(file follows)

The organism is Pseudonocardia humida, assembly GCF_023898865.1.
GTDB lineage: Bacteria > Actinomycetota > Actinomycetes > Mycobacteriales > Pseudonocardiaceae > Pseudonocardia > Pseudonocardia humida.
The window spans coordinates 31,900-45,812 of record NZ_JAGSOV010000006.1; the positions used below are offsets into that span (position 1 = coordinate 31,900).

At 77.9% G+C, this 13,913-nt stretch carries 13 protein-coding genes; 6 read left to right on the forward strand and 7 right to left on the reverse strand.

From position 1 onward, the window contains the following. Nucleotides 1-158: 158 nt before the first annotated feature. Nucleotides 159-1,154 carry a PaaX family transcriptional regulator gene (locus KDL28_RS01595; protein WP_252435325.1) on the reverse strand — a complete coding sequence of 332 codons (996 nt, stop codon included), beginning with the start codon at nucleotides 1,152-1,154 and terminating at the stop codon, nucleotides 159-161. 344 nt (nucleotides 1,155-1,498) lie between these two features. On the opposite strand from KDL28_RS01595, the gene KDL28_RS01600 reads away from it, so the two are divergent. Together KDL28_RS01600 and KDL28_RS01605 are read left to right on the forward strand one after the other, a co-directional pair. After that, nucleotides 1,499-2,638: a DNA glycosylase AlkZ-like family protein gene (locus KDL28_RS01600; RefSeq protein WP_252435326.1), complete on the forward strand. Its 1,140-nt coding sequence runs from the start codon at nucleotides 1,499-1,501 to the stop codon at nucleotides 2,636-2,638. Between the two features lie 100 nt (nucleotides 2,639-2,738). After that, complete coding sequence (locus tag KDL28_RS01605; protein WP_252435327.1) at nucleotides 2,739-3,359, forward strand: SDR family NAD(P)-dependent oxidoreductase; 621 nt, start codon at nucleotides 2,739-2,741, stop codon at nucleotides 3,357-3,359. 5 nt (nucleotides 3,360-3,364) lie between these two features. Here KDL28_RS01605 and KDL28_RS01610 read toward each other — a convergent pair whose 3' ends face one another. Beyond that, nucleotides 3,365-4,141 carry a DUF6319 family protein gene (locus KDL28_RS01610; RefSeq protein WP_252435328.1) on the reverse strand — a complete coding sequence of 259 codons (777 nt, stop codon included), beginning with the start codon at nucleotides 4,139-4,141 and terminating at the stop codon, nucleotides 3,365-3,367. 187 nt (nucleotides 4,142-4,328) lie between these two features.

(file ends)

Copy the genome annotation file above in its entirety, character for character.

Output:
The organism is Pseudonocardia humida, assembly GCF_023898865.1.
GTDB lineage: Bacteria > Actinomycetota > Actinomycetes > Mycobacteriales > Pseudonocardiaceae > Pseudonocardia > Pseudonocardia humida.
The window spans coordinates 31,900-45,812 of record NZ_JAGSOV010000006.1; the positions used below are offsets into that span (position 1 = coordinate 31,900).

At 77.9% G+C, this 13,913-nt stretch carries 13 protein-coding genes; 6 read left to right on the forward strand and 7 right to left on the reverse strand.

From position 1 onward, the window contains the following. Nucleotides 1-158: 158 nt before the first annotated feature. Nucleotides 159-1,154 carry a PaaX family transcriptional regulator gene (locus KDL28_RS01595; protein WP_252435325.1) on the reverse strand — a complete coding sequence of 332 codons (996 nt, stop codon included), beginning with the start codon at nucleotides 1,152-1,154 and terminating at the stop codon, nucleotides 159-161. 344 nt (nucleotides 1,155-1,498) lie between these two features. On the opposite strand from KDL28_RS01595, the gene KDL28_RS01600 reads away from it, so the two are divergent. Together KDL28_RS01600 and KDL28_RS01605 are read left to right on the forward strand one after the other, a co-directional pair. After that, nucleotides 1,499-2,638: a DNA glycosylase AlkZ-like family protein gene (locus KDL28_RS01600; RefSeq protein WP_252435326.1), complete on the forward strand. Its 1,140-nt coding sequence runs from the start codon at nucleotides 1,499-1,501 to the stop codon at nucleotides 2,636-2,638. Between the two features lie 100 nt (nucleotides 2,639-2,738). After that, complete coding sequence (locus tag KDL28_RS01605; protein WP_252435327.1) at nucleotides 2,739-3,359, forward strand: SDR family NAD(P)-dependent oxidoreductase; 621 nt, start codon at nucleotides 2,739-2,741, stop codon at nucleotides 3,357-3,359. 5 nt (nucleotides 3,360-3,364) lie between these two features. Here KDL28_RS01605 and KDL28_RS01610 read toward each other — a convergent pair whose 3' ends face one another. Beyond that, nucleotides 3,365-4,141 carry a DUF6319 family protein gene (locus KDL28_RS01610; RefSeq protein WP_252435328.1) on the reverse strand — a complete coding sequence of 259 codons (777 nt, stop codon included), beginning with the start codon at nucleotides 4,139-4,141 and terminating at the stop codon, nucleotides 3,365-3,367. 187 nt (nucleotides 4,142-4,328) lie between these two features.